My current job is the Lead Artist of a mobile games studio, JuiceBox Games Inc, in San Francisco, CA. I was asked by the Creative Director, whom I’d worked with before at another game company, to help start up the company as a contract artist. Before JuiceBox Games, I worked for a few other game companies over the course of 4-5 years, gaining a lot experience. My current job is salary-based and I am paid within an industry standard for Lead video game artists based on the city I live in. I do freelance illustration on the side of this job as well. I usually receive an email from a potential client like a magazine or children’s publisher who asks if I am available, a budget for the piece, a deadline, and the description of the illustration needed. I then sign a contract for the artwork needed, and go back and forth drawing for the client. I hand off the illustration, usually via email, and then I am paid afterward.

What is life as an illustrator like in a daily basis?

When I did freelance full-time, a lot of my day was sending out emails and postcards to art directors in hopes that they saw my work. I would research names of people at publishers for magazines, or textbooks, or companies for a lot of the day. If they liked my work, then they would contact me to draw for them. If I get an email, I will begin thinking out lots of ideas and doing a lot of research on the internet for the illustration. A lot of my illustrations have been for history, so I love reading about the topic the illustration should be about. If it’s for current events, I look up recent news articles. I would stay up late drawing because there were less distractions - no friends were online to talk to, and no noise from outside because everyone was asleep. It became a bad habit! In the past few years, I couldn’t handle the stress of whether I would get another client or not, so I went into video games because the pay was more stable. I think this is a per-person basis, some of my friends can handle full-time illustration very well, and I think that’s great! I personally like to do it on the side these days!

What pieces of art works are the ones you feel best about and what were the processes to make those pieces? How did you get your motivation for those pieces?

Some of my favorite pieces involve lots of origami or anything meticulous. It’s nostalgia for me because my mother would fold lots of paper cranes and other animals out of paper. My process is to sort of channel my own current feelings into a piece. What sort of emotion do I want to convey? I start with a bunch of thumbnail sketches, and find a proper composition that seems to work best for me and what I want others to see and feel in the piece. I then sketch out as close to what is in my mind but it never turns out to be close to what is in my head! I’ve just learned to accept that as part of my process. I lay out flat colors to get a sense of atmosphere and then put in the rest of the details after I feel strongly about the color tones. I get a ton of motivation from friends and those around me. I follow a lot of people on Tumblr, and my Facebook feed is constantly streaming posts of the work from my colleagues and friends. This sometimes can work against me, where I start to feel overwhelmingly pressured. You have to realize you should not get distracted by the cumulative work of everyone around you, it’s another form of balance illustrators have to find.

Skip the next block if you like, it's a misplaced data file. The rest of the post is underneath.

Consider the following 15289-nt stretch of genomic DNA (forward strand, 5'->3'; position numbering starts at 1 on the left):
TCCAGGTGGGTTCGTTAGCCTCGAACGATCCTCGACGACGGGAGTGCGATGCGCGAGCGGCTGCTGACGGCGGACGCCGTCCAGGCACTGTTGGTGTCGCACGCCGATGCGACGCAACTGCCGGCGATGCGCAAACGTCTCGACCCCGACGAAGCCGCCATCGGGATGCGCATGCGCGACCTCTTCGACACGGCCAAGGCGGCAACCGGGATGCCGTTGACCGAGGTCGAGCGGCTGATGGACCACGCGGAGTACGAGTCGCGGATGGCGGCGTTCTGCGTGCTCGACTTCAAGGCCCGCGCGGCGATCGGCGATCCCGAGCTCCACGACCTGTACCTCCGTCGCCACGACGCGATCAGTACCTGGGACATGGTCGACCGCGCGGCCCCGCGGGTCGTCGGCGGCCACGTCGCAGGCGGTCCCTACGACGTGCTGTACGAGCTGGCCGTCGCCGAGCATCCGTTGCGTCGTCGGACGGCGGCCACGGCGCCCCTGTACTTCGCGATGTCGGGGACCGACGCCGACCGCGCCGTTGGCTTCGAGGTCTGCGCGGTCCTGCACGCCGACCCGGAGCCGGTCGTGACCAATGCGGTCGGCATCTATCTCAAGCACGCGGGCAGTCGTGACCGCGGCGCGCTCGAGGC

And is there any advice you would give for studying illustration or working as an illustrator?
Draw. Draw everyday and don’t stop. Don’t get caught up in the details of a sketch too early on. Don’t think you’ll never be able to draw a face or a hand better than you drew by just accepting it. It’s what erasers are for! The more you draw and observe things around you, the more you can improve. Don’t try to ‘find a style’ early on. It’ll come naturally on its own, whether you want it to or not. Also, you don’t have to listen to *every* critique that is pushed onto you, however, if maybe five or more people are all saying the same thing about your work, maybe it’s time to listen to what they say and change what you are doing.

Hope this helps some people out there!

No comments: